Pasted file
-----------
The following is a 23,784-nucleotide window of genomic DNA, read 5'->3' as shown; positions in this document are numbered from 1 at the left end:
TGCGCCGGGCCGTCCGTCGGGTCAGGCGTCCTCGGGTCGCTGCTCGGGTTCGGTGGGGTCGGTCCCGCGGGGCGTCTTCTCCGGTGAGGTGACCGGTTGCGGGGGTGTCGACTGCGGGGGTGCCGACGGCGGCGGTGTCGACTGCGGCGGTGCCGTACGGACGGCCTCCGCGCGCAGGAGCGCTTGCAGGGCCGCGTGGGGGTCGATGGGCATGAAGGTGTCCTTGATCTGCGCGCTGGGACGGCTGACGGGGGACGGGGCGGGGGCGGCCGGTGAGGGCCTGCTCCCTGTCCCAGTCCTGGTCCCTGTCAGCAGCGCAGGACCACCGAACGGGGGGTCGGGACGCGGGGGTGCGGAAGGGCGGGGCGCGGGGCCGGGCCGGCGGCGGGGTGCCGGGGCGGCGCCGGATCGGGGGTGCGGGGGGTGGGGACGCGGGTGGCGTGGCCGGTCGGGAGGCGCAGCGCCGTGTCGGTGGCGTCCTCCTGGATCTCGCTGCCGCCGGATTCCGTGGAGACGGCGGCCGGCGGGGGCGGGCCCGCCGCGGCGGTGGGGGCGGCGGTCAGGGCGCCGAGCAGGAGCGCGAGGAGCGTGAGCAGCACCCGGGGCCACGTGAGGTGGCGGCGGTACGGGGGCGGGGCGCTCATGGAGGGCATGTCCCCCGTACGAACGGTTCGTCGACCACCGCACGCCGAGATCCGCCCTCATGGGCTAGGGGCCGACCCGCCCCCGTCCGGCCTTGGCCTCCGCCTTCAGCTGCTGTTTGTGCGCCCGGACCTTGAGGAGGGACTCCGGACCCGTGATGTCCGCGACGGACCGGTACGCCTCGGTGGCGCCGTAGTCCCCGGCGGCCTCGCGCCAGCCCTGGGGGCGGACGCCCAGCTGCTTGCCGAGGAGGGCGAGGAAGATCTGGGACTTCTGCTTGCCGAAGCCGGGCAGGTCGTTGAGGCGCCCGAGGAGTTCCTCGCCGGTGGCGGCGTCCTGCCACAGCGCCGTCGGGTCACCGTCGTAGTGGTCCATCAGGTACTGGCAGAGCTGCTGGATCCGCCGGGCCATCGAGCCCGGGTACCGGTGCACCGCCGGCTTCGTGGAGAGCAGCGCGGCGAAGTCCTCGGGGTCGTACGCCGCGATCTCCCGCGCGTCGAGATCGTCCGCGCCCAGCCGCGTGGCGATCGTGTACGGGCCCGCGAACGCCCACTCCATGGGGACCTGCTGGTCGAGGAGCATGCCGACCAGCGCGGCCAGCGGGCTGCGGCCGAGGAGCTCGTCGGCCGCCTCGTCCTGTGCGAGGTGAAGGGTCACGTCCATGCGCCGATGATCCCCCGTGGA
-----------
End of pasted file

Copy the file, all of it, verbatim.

The following is a 23,784-nucleotide window of genomic DNA, read 5'->3' as shown; positions in this document are numbered from 1 at the left end:
TGCGCCGGGCCGTCCGTCGGGTCAGGCGTCCTCGGGTCGCTGCTCGGGTTCGGTGGGGTCGGTCCCGCGGGGCGTCTTCTCCGGTGAGGTGACCGGTTGCGGGGGTGTCGACTGCGGGGGTGCCGACGGCGGCGGTGTCGACTGCGGCGGTGCCGTACGGACGGCCTCCGCGCGCAGGAGCGCTTGCAGGGCCGCGTGGGGGTCGATGGGCATGAAGGTGTCCTTGATCTGCGCGCTGGGACGGCTGACGGGGGACGGGGCGGGGGCGGCCGGTGAGGGCCTGCTCCCTGTCCCAGTCCTGGTCCCTGTCAGCAGCGCAGGACCACCGAACGGGGGGTCGGGACGCGGGGGTGCGGAAGGGCGGGGCGCGGGGCCGGGCCGGCGGCGGGGTGCCGGGGCGGCGCCGGATCGGGGGTGCGGGGGGTGGGGACGCGGGTGGCGTGGCCGGTCGGGAGGCGCAGCGCCGTGTCGGTGGCGTCCTCCTGGATCTCGCTGCCGCCGGATTCCGTGGAGACGGCGGCCGGCGGGGGCGGGCCCGCCGCGGCGGTGGGGGCGGCGGTCAGGGCGCCGAGCAGGAGCGCGAGGAGCGTGAGCAGCACCCGGGGCCACGTGAGGTGGCGGCGGTACGGGGGCGGGGCGCTCATGGAGGGCATGTCCCCCGTACGAACGGTTCGTCGACCACCGCACGCCGAGATCCGCCCTCATGGGCTAGGGGCCGACCCGCCCCCGTCCGGCCTTGGCCTCCGCCTTCAGCTGCTGTTTGTGCGCCCGGACCTTGAGGAGGGACTCCGGACCCGTGATGTCCGCGACGGACCGGTACGCCTCGGTGGCGCCGTAGTCCCCGGCGGCCTCGCGCCAGCCCTGGGGGCGGACGCCCAGCTGCTTGCCGAGGAGGGCGAGGAAGATCTGGGACTTCTGCTTGCCGAAGCCGGGCAGGTCGTTGAGGCGCCCGAGGAGTTCCTCGCCGGTGGCGGCGTCCTGCCACAGCGCCGTCGGGTCACCGTCGTAGTGGTCCATCAGGTACTGGCAGAGCTGCTGGATCCGCCGGGCCATCGAGCCCGGGTACCGGTGCACCGCCGGCTTCGTGGAGAGCAGCGCGGCGAAGTCCTCGGGGTCGTACGCCGCGATCTCCCGCGCGTCGAGATCGTCCGCGCCCAGCCGCGTGGCGATCGTGTACGGGCCCGCGAACGCCCACTCCATGGGGACCTGCTGGTCGAGGAGCATGCCGACCAGCGCGGCCAGCGGGCTGCGGCCGAGGAGCTCGTCGGCCGCCTCGTCCTGTGCGAGGTGAAGGGTCACGTCCATGCGCCGATGATCCCCCGTGGA